Congress Fumes as ED Summons Rahul Gandhi, Sonia Gandhi for Questioning. All About the Money Laundering Case

Congress president Sonia Gandhi and her lawmaker-son Rahul Gandhi were served notices by the Enforcement Directorate (ED) on Wednesday over the National Herald case, which was registered recently to probe alleged financial irregularities in the party-promoted Young Indian that owns the National Herald newspaper.

While 75-year-old Sonia Gandhi has been asked to depose before the agency on June 8, Rahul Gandhi will be asked to appear earlier. Congress leader Abhishek Manu Singhvi said at a press conference that the senior Gandhi will comply with the summons. “Rahul Gandhi will go if he is here or he may seek a fresh date,” Singhvi added.

The questioning of senior Congress leaders Mallikarjun Kharge and Pawan Bansal and the Gandhis is part of ED’s investigation to understand the share holding pattern, financial transactions and role of the promoters of Young Indian and AJL, officials said. The agency registered a fresh case under the criminal provisions of the PMLA after a trial court here took cognisance of an Income Tax Department probe against Young Indian Pvt Ltd on the basis of a private criminal complaint filed by BJP MP Subramanian Swamy in 2013.

News18 takes a look at the case and its details:

Founded by freedom fighters, including former Prime Minister Jawaharlal Nehru, in 1938, National Herald became a mouthpiece of the Congress after Independence. The newspaper had to shut down operations in 2008 with a debt of over Rs 90 crore.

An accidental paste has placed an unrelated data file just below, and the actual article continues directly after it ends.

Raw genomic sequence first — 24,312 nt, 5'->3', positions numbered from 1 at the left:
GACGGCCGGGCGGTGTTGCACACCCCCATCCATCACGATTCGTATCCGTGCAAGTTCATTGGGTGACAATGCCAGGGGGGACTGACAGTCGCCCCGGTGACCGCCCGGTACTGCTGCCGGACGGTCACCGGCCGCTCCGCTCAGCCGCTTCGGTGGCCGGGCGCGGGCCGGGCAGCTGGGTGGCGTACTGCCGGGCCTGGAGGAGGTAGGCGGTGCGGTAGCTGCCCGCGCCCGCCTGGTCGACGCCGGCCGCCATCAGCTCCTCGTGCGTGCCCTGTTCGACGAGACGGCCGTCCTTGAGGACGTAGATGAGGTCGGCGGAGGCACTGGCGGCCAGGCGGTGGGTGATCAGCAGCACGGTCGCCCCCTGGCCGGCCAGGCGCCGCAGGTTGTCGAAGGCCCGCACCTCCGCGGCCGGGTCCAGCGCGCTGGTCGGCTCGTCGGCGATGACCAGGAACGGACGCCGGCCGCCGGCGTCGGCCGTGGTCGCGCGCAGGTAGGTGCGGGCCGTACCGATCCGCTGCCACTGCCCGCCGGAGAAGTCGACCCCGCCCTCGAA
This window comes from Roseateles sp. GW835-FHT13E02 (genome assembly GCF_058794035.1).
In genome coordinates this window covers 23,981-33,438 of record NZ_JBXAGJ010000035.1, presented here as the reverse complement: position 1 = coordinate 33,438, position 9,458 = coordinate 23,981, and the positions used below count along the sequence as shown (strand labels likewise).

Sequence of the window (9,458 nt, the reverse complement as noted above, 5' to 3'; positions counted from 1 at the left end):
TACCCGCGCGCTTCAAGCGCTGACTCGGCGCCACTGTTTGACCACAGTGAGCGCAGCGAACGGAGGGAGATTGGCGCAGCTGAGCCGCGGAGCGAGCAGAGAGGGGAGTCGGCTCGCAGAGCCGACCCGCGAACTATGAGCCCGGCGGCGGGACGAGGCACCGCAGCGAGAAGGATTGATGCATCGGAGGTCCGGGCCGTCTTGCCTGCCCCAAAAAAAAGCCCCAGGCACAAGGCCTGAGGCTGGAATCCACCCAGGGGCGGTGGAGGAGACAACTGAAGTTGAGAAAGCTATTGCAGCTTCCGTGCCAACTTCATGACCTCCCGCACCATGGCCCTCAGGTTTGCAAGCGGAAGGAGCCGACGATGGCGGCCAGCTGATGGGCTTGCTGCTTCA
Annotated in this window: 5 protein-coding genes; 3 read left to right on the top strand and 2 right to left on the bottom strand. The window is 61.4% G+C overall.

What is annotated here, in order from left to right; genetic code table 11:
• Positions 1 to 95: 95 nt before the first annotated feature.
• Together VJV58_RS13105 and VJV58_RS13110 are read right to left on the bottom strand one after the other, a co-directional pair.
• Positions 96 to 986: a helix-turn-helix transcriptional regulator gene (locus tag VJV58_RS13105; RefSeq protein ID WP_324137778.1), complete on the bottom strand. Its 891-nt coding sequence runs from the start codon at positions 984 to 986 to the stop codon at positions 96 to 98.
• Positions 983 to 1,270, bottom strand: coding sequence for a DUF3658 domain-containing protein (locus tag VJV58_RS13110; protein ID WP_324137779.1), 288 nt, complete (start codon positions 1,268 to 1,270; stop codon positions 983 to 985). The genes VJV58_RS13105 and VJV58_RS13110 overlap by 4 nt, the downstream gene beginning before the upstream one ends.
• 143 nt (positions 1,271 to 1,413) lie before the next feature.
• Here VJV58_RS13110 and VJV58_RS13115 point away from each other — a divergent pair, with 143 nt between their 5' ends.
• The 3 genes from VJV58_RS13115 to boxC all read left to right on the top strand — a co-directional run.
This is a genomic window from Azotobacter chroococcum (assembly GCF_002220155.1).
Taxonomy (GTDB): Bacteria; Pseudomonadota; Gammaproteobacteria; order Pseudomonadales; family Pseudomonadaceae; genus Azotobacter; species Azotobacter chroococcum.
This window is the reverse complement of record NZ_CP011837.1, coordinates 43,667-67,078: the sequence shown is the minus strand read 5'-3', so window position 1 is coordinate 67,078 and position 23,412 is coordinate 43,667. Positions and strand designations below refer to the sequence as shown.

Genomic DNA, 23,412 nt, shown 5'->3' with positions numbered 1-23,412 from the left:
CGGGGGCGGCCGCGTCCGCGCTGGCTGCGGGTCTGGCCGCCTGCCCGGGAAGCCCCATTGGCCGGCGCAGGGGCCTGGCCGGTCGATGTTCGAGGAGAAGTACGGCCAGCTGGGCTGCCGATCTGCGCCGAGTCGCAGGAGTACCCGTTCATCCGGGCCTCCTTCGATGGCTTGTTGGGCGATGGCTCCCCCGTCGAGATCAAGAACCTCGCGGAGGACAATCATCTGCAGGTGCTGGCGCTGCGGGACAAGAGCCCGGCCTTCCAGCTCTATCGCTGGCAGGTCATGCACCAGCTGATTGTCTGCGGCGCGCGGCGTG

Trouble compounded for the Congress when in 2013, BJP MP Subramanian Swamy filed a complaint before a Delhi trial court, throwing light onto the transactions allegedly made by Sonia Gandhi and Rahul Gandhi involving National Herald. According to Swamy, the Gandhis bought properties owned by National Herald by acquiring AJL through Young Indian Pvt Ltd.

This triggered a probe by the Income Tax Department to launch a probe and it is the ED which is investigating Associate Journals Ltd (AJL), the holding company of the National Herald newspaper, and the role of various Congress leaders under the anti-money laundering law since 2016.

According to the agency, the accused in the case — including former Haryana chief minister and Congress leader Bhupinder Singh Hooda and late Congress leader Motilal Vora — “used the proceeds of crime” in the form of a land plot allotted illegally to AJL in Panchkula and pledged it to avail loan from a Syndicate Bank branch (Bahadur Shah Zafar Marg) in Delhi for constructing a building in Mumbai’s Bandra area. Valued at Rs 16.38 crore, this property was attached by the ED in 2020.

The central government in 2018 served an eviction notice to AJL, ending the perpetual lease granted to it for Herald House on Delhi’s Bahadur Shah Zafar Marg. However, the Supreme Court in April 2019 ordered a stay on proceedings initiated against the erstwhile publisher of National Herald under the Public Premises (Eviction of Unauthorised Occupants) Act, 1971.

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